It’s a simple, somewhat whimsical thing – for gaiety – real and “modern.”. . . And, if this play is played, Got to have Helen Hayes for the sister: Got to! This is the best girl or woman part I ever managed to write – it isn’t the part that the Lunt-part “falls in love with” – but it’s as near as a real thing as you’ll ever see from me and needs just that one young genius-person H. H. to play it.  . . .
I hope you’ll “see” it – as it is – it can’t be altered substantially; because its whole substance is character and detail; and there’s only one thing certain about it; no critic will ever succeed in telling the story of it, to fill his space, because it can’t be done. They’ve got to fall back on “the plot is of the flimsiest”! But it isn’t: it’s a darn sight harder plot to build than a million mystery & murder plots – and it’s just an odd sort of real thing. The people who play it have got to be real – and they’ve got to be of ‘good breeding’. . . if these weren’t right we’d flivver!
Lovely pictures of Helen Hayes in “Current Opinion” – confirming me in MY opnion of her at first sight that she could be the coming first lady of the stage – she ought to take careful care of herself. . . . The part of “Cora” in “Clarence” is as different from this Barrie “Margaret” as she could play. . . . There must be a kind of funny sweetness about “Cora” – and Helen Hayes would strike that note center.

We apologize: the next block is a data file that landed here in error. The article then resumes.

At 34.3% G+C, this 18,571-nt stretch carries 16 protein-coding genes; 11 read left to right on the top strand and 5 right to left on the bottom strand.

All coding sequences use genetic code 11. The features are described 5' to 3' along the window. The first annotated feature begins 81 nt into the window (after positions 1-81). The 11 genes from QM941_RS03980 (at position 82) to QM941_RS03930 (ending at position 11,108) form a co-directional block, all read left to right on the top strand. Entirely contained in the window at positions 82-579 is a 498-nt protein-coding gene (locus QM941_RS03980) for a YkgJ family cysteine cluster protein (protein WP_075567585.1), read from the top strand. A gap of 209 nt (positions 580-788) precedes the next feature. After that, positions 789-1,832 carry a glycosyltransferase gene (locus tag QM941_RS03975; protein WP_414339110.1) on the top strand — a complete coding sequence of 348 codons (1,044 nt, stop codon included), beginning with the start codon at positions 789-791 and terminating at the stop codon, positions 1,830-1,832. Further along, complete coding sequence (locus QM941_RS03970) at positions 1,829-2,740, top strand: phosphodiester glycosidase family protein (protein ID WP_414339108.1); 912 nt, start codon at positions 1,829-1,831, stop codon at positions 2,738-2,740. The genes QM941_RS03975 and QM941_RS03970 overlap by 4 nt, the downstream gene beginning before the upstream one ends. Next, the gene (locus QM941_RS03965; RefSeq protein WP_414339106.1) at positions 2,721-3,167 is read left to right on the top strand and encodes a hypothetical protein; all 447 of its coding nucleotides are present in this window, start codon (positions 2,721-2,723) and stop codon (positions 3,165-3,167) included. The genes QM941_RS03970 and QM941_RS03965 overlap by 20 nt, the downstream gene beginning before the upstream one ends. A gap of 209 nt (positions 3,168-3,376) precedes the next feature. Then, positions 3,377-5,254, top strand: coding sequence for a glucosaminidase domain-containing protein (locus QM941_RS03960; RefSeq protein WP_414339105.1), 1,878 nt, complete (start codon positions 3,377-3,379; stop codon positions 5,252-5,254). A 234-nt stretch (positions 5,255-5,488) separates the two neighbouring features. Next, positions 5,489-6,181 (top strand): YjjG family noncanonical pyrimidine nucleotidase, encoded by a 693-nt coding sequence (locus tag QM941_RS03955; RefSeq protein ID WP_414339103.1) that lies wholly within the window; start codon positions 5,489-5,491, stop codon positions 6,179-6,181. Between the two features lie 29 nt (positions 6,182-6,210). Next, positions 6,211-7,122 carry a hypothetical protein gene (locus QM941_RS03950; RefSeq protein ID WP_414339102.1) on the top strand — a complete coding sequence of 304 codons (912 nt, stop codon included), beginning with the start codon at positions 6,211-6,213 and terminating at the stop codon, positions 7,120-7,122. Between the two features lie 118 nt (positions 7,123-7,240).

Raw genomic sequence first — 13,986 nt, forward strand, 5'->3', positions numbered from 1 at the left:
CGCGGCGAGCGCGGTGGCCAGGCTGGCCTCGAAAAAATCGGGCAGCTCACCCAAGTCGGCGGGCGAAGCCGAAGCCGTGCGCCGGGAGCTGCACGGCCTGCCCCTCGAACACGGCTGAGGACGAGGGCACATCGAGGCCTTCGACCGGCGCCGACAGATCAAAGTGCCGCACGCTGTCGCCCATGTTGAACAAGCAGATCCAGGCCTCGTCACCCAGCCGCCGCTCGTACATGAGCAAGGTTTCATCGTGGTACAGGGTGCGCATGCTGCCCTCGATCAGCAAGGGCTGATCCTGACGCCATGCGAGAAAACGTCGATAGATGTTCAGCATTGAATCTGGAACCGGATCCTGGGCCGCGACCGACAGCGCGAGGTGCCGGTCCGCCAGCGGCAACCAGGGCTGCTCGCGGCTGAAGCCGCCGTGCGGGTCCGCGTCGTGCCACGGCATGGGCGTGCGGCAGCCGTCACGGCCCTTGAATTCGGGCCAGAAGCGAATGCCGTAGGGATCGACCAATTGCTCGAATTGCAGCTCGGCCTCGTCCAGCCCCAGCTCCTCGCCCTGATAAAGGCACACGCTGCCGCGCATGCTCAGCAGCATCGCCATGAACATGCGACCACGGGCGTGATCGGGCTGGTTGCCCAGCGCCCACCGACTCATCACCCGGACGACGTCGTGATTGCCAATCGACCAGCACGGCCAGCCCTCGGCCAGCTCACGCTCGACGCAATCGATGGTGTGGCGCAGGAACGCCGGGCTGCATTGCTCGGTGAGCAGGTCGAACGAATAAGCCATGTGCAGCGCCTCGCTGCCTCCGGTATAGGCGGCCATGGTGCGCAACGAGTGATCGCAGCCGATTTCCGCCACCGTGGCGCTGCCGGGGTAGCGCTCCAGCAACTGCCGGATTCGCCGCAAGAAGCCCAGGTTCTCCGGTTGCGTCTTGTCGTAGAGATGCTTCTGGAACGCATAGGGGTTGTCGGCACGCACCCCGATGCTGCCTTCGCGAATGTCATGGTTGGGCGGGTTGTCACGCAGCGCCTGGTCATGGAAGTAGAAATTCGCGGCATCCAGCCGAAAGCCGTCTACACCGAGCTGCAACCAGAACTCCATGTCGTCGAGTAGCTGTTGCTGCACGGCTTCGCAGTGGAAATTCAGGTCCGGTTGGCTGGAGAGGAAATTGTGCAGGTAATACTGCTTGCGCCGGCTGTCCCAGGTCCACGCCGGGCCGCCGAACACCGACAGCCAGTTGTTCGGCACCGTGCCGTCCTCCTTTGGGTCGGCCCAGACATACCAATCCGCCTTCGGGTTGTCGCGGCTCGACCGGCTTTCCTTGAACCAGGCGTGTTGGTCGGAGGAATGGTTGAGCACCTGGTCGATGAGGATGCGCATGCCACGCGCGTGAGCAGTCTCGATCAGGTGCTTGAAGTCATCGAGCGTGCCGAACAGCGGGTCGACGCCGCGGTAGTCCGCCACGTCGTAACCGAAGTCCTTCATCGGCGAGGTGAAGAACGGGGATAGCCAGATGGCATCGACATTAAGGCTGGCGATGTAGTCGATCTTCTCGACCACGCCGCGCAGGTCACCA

You’ll see I’ve made use of Lunt’s extraordinary good looks, by leading UP to them: disguising them for a time – partly at least. I believe he has the full limit of “manly beauty”: my idea was to take full comedy value of this endowment and not sell it for a nickel at first sight.6

Helen Hayes in Clarence, 1919
Despite his enthusiasm for the script, Tarkington was wary of the damage the critics could be counted on to perform. Alexander Woollcott, drama critic for the New York Times, had publicly proclaimed that Tarkington was incapable of writing a play. In a letter to John Peter Toohey, Tyler’s press secretary, Tarkington said, “About ‘Clarence,’ if it is ever produced, I intend to use a nom de plume – lots of reasons to do this for any next play of mine.” He later amplified this statement: “I could not imagine a play, bearing my name, which could shake what seemed in a fair way to become a substantial mortuary monument; and I understand the power of preconceived impression because I am subject to it myself. . . . I had the strong impression that a dramatic critic, entering a theatre to see a play of mine, had himself so strong an impression against the piece that he would be unable to see it except as another demonstration of his previous pronunciamentoes in my favor as a novelist. And there is something disquieting in getting dramatic critics so heartily convinced you are a novelist: you begin to wonder of your books may not persuade literary critics that you are a playwright. Therefore, I thought a pen name might give a play of mine a fairer hearing.”7